Can you work out how to balance this equaliser? You can put more than one weight on a hook.

Ben and his mum are planting garlic. Use the interactivity to help you find out how many cloves of garlic they might have had.

A tetromino is made up of four squares joined edge to edge. Can this tetromino, together with 15 copies of itself, be used to cover an eight by eight chessboard?

Here are some rods that are different colours. How could I make a dark green rod using yellow and white rods?

Take a rectangle of paper and fold it in half, and half again, to make four smaller rectangles. How many different ways can you fold it up?

Can you shunt the trucks so that the Cattle truck and the Sheep truck change places and the Engine is back on the main line?

Cut four triangles from a square as shown in the picture. How many different shapes can you make by fitting the four triangles back together?

How many trains can you make which are the same length as Matt's, using rods that are identical?

What is the best way to shunt these carriages so that each train can continue its journey?

10 space travellers are waiting to board their spaceships. There are two rows of seats in the waiting room. Using the rules, where are they all sitting? Can you find all the possible ways?

If you split the square into these two pieces, it is possible to fit the pieces together again to make a new shape. How many new shapes can you make?

What happens when you try and fit the triomino pieces into these two grids?

Can you work out how many cubes were used to make this open box? What size of open box could you make if you had 112 cubes?

Design an arrangement of display boards in the school hall which fits the requirements of different people.

Investigate the smallest number of moves it takes to turn these mats upside-down if you can only turn exactly three at a time.

Hover your mouse over the counters to see which ones will be removed. Click to remover them. The winner is the last one to remove a counter. How you can make sure you win?

You have 4 red and 5 blue counters. How many ways can they be placed on a 3 by 3 grid so that all the rows columns and diagonals have an even number of red counters?

Place the numbers 1 to 10 in the circles so that each number is the difference between the two numbers just below it.

Put 10 counters in a row. Find a way to arrange the counters into five pairs, evenly spaced in a row, in just 5 moves, using the rules.

Place eight dots on this diagram, so that there are only two dots on each straight line and only two dots on each circle.

How many models can you find which obey these rules?

The challenge here is to find as many routes as you can for a fence to go so that this town is divided up into two halves, each with 8 blocks.

Can you find all the different ways of lining up these Cuisenaire rods?

Can you put the numbers 1 to 8 into the circles so that the four calculations are correct?

An activity making various patterns with 2 x 1 rectangular tiles.

Building up a simple Celtic knot. Try the interactivity or download the cards or have a go on squared paper.

How many shapes can you build from three red and two green cubes? Can you use what you've found out to predict the number for four red and two green?

In a square in which the houses are evenly spaced, numbers 3 and 10 are opposite each other. What is the smallest and what is the largest possible number of houses in the square?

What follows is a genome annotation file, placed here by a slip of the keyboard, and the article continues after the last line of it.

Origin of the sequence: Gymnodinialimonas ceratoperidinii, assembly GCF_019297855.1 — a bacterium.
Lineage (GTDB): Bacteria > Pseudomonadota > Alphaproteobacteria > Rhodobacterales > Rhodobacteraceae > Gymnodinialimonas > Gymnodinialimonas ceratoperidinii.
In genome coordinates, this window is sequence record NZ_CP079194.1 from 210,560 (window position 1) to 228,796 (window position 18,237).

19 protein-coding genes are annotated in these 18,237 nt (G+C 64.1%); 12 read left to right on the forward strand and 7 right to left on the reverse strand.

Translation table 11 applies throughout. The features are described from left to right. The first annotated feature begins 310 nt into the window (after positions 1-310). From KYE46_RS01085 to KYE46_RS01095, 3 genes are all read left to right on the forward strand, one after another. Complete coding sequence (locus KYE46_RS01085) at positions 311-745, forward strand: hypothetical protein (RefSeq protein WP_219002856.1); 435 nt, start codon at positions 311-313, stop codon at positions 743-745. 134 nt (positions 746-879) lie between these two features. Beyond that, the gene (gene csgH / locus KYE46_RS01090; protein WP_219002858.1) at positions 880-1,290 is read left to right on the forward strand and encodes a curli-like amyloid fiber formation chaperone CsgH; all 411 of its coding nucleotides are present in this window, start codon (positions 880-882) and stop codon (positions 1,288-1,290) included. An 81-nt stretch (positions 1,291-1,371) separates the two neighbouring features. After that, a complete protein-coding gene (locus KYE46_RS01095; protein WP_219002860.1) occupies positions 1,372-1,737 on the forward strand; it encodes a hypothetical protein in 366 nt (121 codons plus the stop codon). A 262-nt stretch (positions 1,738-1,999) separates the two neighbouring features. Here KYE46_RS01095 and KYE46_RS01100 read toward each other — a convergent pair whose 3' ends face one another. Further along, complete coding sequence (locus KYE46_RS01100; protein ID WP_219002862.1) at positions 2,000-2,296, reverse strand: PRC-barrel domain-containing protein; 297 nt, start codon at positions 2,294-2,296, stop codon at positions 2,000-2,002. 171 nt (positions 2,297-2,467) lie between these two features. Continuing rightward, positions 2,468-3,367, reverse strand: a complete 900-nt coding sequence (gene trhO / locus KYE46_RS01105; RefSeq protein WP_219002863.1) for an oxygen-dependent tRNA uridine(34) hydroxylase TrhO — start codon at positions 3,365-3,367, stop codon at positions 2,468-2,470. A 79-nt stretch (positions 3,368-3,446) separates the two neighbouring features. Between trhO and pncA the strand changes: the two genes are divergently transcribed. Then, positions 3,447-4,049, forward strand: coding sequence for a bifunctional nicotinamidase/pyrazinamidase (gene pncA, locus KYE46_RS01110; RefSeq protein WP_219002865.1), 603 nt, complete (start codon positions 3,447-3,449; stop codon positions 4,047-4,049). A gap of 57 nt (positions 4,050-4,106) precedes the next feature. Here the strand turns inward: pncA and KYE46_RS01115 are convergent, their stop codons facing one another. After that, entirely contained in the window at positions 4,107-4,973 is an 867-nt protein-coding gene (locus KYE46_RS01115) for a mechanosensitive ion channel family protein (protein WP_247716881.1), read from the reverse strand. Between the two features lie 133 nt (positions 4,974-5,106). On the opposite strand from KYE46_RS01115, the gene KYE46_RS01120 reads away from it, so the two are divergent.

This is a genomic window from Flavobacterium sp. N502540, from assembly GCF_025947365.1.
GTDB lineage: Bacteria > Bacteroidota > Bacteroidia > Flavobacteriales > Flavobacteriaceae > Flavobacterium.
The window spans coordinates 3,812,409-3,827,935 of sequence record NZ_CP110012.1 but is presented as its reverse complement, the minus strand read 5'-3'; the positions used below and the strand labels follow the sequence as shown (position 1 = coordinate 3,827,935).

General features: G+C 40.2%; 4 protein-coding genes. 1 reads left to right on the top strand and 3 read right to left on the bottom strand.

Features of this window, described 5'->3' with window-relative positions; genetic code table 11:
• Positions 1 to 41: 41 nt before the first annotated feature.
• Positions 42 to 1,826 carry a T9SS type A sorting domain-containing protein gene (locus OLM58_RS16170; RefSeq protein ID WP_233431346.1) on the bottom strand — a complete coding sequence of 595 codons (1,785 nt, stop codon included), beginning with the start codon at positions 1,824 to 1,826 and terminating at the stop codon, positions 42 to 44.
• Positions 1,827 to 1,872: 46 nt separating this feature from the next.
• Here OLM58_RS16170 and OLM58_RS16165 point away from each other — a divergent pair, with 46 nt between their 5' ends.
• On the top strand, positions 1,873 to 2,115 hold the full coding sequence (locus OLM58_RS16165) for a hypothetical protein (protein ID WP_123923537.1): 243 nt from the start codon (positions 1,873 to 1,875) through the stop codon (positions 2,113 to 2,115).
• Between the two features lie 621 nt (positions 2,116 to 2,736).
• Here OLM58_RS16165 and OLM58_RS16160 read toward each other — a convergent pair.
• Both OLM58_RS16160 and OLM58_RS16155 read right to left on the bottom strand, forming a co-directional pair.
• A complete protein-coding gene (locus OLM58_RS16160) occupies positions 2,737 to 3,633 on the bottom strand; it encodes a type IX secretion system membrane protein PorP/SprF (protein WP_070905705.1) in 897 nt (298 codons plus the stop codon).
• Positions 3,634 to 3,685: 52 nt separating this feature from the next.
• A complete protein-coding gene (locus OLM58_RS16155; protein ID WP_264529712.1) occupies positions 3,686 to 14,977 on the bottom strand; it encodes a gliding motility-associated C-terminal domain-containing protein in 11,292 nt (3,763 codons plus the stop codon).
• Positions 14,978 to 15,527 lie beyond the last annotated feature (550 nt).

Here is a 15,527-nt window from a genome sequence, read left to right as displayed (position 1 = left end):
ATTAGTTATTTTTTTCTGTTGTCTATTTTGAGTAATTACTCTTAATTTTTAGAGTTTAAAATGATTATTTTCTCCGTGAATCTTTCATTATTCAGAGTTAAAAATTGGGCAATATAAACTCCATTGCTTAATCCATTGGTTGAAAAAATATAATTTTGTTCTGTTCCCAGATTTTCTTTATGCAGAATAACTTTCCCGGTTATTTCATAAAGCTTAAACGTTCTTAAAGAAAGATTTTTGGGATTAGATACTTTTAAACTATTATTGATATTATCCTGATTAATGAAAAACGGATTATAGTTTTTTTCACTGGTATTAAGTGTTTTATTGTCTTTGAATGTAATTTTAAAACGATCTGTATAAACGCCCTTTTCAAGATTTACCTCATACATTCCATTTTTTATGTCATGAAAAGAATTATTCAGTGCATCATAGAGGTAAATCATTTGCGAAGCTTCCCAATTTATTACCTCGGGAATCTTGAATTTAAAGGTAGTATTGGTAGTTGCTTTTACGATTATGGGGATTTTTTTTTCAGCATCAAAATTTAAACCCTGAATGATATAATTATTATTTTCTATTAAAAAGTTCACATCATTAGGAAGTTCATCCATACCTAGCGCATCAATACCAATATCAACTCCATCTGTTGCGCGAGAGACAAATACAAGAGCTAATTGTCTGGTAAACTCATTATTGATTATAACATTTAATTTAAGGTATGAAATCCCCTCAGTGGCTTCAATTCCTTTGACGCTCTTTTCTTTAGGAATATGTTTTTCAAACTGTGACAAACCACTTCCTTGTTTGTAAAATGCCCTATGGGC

How many different ways can you find of fitting five hexagons together? How will you know you have found all the ways?

Arrange the four number cards on the grid, according to the rules, to make a diagonal, vertical or horizontal line.

Can you put the numbers from 1 to 15 on the circles so that no consecutive numbers lie anywhere along a continuous straight line?

Use the clues to find out who's who in the family, to fill in the family tree and to find out which of the family members are mathematicians and which are not.

Make your own double-sided magic square. But can you complete both sides once you've made the pieces?

How many triangles can you make using sticks that are 3cm, 4cm and 5cm long?

When newspaper pages get separated at home we have to try to sort them out and get things in the correct order. How many ways can we arrange these pages so that the numbering may be different?

Investigate the different ways you could split up these rooms so that you have double the number.

How many different triangles can you make on a circular pegboard that has nine pegs?

These are the faces of Will, Lil, Bill, Phil and Jill. Use the clues to work out which name goes with each face.

This task, written for the National Young Mathematicians' Award 2016, involves open-topped boxes made with interlocking cubes. Explore the number of units of paint that are needed to cover the boxes. . . .

In this matching game, you have to decide how long different events take.

In how many ways can you fit two of these yellow triangles together? Can you predict the number of ways two blue triangles can be fitted together?

How many different triangles can you draw on the dotty grid which each have one dot in the middle?

Using different numbers of sticks, how many different triangles are you able to make? Can you make any rules about the numbers of sticks that make the most triangles?

These practical challenges are all about making a 'tray' and covering it with paper.

If we had 16 light bars which digital numbers could we make? How will you know you've found them all?

How many different rhythms can you make by putting two drums on the wheel?

Find your way through the grid starting at 2 and following these operations. What number do you end on?

How many different ways can you find to join three equilateral triangles together? Can you convince us that you have found them all?